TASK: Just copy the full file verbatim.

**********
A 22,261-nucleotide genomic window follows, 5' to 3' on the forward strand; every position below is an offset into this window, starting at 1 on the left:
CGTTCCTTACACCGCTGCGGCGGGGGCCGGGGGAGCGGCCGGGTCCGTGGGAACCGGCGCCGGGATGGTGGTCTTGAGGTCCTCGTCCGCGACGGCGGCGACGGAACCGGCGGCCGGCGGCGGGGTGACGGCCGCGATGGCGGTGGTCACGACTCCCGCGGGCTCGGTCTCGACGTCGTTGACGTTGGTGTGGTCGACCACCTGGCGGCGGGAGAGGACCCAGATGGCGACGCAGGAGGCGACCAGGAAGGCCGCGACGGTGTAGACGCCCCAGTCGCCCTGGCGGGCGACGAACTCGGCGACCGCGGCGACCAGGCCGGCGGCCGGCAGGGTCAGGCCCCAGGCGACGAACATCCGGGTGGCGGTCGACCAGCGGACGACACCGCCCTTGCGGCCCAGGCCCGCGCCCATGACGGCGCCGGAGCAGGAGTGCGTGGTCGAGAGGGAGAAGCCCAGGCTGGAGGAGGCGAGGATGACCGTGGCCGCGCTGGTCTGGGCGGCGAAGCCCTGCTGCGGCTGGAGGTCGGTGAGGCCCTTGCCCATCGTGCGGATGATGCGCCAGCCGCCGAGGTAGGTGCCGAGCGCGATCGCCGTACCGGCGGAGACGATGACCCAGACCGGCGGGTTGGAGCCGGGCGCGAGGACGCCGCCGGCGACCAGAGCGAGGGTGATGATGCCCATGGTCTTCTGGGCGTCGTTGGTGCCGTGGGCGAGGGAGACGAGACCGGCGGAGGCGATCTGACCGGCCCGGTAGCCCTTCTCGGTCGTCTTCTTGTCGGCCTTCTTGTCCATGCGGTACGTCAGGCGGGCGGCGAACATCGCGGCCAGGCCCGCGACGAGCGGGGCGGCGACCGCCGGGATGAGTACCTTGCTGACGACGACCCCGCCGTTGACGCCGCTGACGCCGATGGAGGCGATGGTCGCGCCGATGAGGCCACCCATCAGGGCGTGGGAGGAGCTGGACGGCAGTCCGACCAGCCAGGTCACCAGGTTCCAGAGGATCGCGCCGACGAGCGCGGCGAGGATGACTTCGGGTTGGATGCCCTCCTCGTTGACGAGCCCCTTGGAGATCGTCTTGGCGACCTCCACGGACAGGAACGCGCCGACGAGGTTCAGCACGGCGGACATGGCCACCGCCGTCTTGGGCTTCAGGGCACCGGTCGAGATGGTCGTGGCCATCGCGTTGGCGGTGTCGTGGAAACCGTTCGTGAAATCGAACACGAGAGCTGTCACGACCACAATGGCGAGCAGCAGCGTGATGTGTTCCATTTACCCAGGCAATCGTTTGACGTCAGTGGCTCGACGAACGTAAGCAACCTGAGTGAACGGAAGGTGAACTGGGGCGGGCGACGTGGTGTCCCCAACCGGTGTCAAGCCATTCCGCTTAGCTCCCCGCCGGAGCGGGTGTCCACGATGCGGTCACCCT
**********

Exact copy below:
A 22,261-nucleotide genomic window follows, 5' to 3' on the forward strand; every position below is an offset into this window, starting at 1 on the left:
CGTTCCTTACACCGCTGCGGCGGGGGCCGGGGGAGCGGCCGGGTCCGTGGGAACCGGCGCCGGGATGGTGGTCTTGAGGTCCTCGTCCGCGACGGCGGCGACGGAACCGGCGGCCGGCGGCGGGGTGACGGCCGCGATGGCGGTGGTCACGACTCCCGCGGGCTCGGTCTCGACGTCGTTGACGTTGGTGTGGTCGACCACCTGGCGGCGGGAGAGGACCCAGATGGCGACGCAGGAGGCGACCAGGAAGGCCGCGACGGTGTAGACGCCCCAGTCGCCCTGGCGGGCGACGAACTCGGCGACCGCGGCGACCAGGCCGGCGGCCGGCAGGGTCAGGCCCCAGGCGACGAACATCCGGGTGGCGGTCGACCAGCGGACGACACCGCCCTTGCGGCCCAGGCCCGCGCCCATGACGGCGCCGGAGCAGGAGTGCGTGGTCGAGAGGGAGAAGCCCAGGCTGGAGGAGGCGAGGATGACCGTGGCCGCGCTGGTCTGGGCGGCGAAGCCCTGCTGCGGCTGGAGGTCGGTGAGGCCCTTGCCCATCGTGCGGATGATGCGCCAGCCGCCGAGGTAGGTGCCGAGCGCGATCGCCGTACCGGCGGAGACGATGACCCAGACCGGCGGGTTGGAGCCGGGCGCGAGGACGCCGCCGGCGACCAGAGCGAGGGTGATGATGCCCATGGTCTTCTGGGCGTCGTTGGTGCCGTGGGCGAGGGAGACGAGACCGGCGGAGGCGATCTGACCGGCCCGGTAGCCCTTCTCGGTCGTCTTCTTGTCGGCCTTCTTGTCCATGCGGTACGTCAGGCGGGCGGCGAACATCGCGGCCAGGCCCGCGACGAGCGGGGCGGCGACCGCCGGGATGAGTACCTTGCTGACGACGACCCCGCCGTTGACGCCGCTGACGCCGATGGAGGCGATGGTCGCGCCGATGAGGCCACCCATCAGGGCGTGGGAGGAGCTGGACGGCAGTCCGACCAGCCAGGTCACCAGGTTCCAGAGGATCGCGCCGACGAGCGCGGCGAGGATGACTTCGGGTTGGATGCCCTCCTCGTTGACGAGCCCCTTGGAGATCGTCTTGGCGACCTCCACGGACAGGAACGCGCCGACGAGGTTCAGCACGGCGGACATGGCCACCGCCGTCTTGGGCTTCAGGGCACCGGTCGAGATGGTCGTGGCCATCGCGTTGGCGGTGTCGTGGAAACCGTTCGTGAAATCGAACACGAGAGCTGTCACGACCACAATGGCGAGCAGCAGCGTGATGTGTTCCATTTACCCAGGCAATCGTTTGACGTCAGTGGCTCGACGAACGTAAGCAACCTGAGTGAACGGAAGGTGAACTGGGGCGGGCGACGTGGTGTCCCCAACCGGTGTCAAGCCATTCCGCTTAGCTCCCCGCCGGAGCGGGTGTCCACGATGCGGTCACCCT